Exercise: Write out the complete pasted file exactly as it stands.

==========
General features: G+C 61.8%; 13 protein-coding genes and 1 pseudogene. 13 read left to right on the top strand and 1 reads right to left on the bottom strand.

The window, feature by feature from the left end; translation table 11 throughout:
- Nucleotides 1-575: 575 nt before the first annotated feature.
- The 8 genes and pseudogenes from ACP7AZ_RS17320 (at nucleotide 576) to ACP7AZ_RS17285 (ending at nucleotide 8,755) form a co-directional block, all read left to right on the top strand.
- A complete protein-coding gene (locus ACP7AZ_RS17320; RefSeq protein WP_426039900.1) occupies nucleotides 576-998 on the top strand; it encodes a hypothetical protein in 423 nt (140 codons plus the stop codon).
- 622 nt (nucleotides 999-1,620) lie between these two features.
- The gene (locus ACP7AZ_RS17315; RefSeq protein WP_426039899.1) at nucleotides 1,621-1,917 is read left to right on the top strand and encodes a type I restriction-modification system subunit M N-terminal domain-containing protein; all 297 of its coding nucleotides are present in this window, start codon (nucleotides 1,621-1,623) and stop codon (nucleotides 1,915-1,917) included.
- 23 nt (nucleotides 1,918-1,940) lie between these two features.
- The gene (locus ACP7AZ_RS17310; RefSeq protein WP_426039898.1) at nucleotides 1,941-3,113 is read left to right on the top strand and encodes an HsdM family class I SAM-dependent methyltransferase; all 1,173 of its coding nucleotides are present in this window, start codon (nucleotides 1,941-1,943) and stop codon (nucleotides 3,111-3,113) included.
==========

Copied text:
General features: G+C 61.8%; 13 protein-coding genes and 1 pseudogene. 13 read left to right on the top strand and 1 reads right to left on the bottom strand.

The window, feature by feature from the left end; translation table 11 throughout:
- Nucleotides 1-575: 575 nt before the first annotated feature.
- The 8 genes and pseudogenes from ACP7AZ_RS17320 (at nucleotide 576) to ACP7AZ_RS17285 (ending at nucleotide 8,755) form a co-directional block, all read left to right on the top strand.
- A complete protein-coding gene (locus ACP7AZ_RS17320; RefSeq protein WP_426039900.1) occupies nucleotides 576-998 on the top strand; it encodes a hypothetical protein in 423 nt (140 codons plus the stop codon).
- 622 nt (nucleotides 999-1,620) lie between these two features.
- The gene (locus ACP7AZ_RS17315; RefSeq protein WP_426039899.1) at nucleotides 1,621-1,917 is read left to right on the top strand and encodes a type I restriction-modification system subunit M N-terminal domain-containing protein; all 297 of its coding nucleotides are present in this window, start codon (nucleotides 1,621-1,623) and stop codon (nucleotides 1,915-1,917) included.
- 23 nt (nucleotides 1,918-1,940) lie between these two features.
- The gene (locus ACP7AZ_RS17310; RefSeq protein WP_426039898.1) at nucleotides 1,941-3,113 is read left to right on the top strand and encodes an HsdM family class I SAM-dependent methyltransferase; all 1,173 of its coding nucleotides are present in this window, start codon (nucleotides 1,941-1,943) and stop codon (nucleotides 3,111-3,113) included.